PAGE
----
Family Law Terms related to Divorce in Illinois
Divorce law is regulated by states and raises issues such as property division, alimony, and child custody, support and visitation rights among couples who are married.
Child Custody or Parental Responsibility
These terms refer to who has decision making power about the child’s medical, educational, religious and other major decisions.
Child support is a court-ordered payment of support from one parent to another parent.
Child Visitation or Parenting Time
Court ordered time you get to spend with your child.
Maintenance, Spousal Support (Formerly called Alimony)
Monthly payments to support your ex-spouse.
Collaborative law involves situations when parties decide to resolve a legal matter outside of a courtroom and sign an agreement that they cannot go to court with the attorneys they hire unless they have a full agreement. What makes collaborative law unique is its use of communication/divorce coaches and financial neutrals to help settle legal conflicts and the disqualification provision of the professionals if the parties want to use the court.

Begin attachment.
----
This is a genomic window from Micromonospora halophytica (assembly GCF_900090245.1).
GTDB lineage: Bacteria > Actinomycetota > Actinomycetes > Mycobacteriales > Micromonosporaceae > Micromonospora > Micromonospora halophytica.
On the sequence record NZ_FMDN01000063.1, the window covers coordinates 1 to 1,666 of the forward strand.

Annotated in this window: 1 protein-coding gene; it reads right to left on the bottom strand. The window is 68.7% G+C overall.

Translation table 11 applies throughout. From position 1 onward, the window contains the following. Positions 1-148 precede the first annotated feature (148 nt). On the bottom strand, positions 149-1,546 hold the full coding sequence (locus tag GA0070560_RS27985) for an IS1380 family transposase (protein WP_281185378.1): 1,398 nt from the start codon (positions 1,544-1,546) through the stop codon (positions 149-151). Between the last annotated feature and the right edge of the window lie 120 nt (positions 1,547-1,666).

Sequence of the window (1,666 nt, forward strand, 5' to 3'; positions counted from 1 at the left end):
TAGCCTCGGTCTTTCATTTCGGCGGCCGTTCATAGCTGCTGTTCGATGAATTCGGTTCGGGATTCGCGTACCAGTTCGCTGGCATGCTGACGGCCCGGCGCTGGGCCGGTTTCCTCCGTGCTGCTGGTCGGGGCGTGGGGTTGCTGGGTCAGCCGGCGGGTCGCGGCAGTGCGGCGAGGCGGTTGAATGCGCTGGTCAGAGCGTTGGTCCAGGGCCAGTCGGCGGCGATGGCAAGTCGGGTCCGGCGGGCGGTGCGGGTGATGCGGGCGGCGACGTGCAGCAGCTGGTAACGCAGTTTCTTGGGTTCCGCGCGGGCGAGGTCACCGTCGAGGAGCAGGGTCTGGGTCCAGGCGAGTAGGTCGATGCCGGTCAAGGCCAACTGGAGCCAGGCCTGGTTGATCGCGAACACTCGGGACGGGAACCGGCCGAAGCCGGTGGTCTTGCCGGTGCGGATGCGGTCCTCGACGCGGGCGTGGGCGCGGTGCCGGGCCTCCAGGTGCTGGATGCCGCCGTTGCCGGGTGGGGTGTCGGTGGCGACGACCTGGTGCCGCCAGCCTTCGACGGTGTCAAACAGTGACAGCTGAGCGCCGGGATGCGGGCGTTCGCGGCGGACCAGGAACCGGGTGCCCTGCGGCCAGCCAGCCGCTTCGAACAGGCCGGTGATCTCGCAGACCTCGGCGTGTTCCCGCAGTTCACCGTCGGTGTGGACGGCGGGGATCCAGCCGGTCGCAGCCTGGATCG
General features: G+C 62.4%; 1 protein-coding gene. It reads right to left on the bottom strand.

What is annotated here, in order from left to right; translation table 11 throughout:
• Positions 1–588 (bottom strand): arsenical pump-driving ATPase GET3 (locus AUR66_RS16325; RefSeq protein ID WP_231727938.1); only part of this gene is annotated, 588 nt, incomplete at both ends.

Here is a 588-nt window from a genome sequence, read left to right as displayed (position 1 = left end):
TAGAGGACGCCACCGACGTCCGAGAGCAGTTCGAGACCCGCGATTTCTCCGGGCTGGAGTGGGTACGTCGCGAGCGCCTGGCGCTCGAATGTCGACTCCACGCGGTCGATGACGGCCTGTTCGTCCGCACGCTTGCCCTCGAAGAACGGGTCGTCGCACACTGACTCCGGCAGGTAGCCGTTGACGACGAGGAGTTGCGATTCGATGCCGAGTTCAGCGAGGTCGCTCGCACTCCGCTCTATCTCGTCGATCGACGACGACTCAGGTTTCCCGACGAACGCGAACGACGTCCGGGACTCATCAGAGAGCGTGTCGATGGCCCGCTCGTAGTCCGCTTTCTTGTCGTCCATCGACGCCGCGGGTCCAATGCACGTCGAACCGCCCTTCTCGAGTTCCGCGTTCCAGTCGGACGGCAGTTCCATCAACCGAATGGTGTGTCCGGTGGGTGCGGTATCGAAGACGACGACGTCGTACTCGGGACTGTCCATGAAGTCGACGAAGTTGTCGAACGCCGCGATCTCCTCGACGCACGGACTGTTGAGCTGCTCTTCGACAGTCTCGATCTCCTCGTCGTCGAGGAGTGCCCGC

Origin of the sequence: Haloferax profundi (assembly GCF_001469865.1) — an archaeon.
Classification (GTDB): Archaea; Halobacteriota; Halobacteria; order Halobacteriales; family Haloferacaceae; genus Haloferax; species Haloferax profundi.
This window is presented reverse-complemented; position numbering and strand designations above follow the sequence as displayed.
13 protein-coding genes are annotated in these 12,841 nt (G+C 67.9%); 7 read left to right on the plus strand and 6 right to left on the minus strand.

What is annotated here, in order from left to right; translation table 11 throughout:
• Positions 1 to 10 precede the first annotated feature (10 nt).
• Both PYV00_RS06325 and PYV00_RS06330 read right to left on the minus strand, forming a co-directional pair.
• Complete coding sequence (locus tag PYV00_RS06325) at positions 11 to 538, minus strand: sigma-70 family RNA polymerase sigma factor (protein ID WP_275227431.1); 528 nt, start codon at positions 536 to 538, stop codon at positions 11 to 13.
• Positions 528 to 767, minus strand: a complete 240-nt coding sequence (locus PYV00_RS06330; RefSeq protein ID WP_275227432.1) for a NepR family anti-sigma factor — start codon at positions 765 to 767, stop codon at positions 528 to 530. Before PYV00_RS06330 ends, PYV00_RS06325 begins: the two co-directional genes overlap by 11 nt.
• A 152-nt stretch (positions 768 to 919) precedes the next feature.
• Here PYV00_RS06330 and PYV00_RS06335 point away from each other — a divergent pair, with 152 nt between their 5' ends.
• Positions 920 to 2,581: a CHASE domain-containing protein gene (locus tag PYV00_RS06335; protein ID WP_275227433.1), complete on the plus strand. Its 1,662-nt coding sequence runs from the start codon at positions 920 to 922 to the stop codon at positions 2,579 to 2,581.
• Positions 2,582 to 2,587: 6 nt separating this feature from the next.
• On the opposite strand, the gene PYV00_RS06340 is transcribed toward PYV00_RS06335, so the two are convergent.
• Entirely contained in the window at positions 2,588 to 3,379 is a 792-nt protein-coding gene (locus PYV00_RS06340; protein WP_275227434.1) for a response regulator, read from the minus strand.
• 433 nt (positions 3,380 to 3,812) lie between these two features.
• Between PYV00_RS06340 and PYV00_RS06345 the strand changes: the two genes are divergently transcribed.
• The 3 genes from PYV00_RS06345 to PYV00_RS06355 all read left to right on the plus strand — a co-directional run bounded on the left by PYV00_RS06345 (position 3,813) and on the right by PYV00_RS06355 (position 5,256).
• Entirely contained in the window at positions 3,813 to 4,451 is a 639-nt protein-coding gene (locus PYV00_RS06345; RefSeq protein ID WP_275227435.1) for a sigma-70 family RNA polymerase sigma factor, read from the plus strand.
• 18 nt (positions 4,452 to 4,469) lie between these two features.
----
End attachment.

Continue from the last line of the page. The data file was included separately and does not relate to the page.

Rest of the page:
Domestic violence is actual or threatened emotional or physical abuse by one member of a family against another. There needs to be a family, dating (or former dating) or certain other type of close relationship between the parties for it to be considered domestic violence.
Marriage, broadly defined, is the legal union of two people. Requirements for a valid marriage differ from state to state and country. As long as the couple was legally married somewhere in the world, Illinois courts can dissolve that marriage if the parties have lived in Illinois for at least 90 days or 6 months for cases involving children.
An adoption creates a parent–child relationship between persons not related by blood. Once a child is put up for adoption, the parental responsibilities of the biological parents are terminated. Emancipation of Minors: State laws govern the ability of a minor to become legally free from parental dependence before he or she reaches the age of majority.
When it comes to family law issues, fathers have the same rights as mothers.